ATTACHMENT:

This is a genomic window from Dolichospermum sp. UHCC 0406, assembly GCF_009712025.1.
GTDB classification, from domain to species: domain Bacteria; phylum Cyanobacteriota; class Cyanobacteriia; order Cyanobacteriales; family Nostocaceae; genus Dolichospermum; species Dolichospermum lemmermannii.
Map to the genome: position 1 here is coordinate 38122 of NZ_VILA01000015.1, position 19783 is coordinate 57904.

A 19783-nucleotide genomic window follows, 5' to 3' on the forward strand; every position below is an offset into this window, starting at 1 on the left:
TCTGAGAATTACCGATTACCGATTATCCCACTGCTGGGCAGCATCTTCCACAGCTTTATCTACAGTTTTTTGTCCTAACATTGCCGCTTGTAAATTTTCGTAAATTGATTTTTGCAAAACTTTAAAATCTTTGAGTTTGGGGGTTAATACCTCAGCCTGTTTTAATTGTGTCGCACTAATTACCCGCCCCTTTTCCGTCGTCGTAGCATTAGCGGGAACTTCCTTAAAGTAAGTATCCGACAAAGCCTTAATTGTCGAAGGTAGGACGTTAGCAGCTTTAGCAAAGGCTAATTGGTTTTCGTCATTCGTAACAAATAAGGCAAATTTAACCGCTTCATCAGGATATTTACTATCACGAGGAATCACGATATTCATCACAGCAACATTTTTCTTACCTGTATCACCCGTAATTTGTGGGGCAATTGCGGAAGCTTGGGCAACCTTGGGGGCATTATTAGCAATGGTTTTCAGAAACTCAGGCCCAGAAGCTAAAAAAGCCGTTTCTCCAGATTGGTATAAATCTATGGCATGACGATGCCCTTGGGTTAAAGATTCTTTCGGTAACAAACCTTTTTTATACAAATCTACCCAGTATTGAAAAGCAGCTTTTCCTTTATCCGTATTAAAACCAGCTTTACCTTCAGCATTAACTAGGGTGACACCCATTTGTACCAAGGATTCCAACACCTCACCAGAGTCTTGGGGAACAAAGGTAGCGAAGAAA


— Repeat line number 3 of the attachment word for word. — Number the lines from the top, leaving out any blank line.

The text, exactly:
Map to the genome: position 1 here is coordinate 38122 of NZ_VILA01000015.1, position 19783 is coordinate 57904.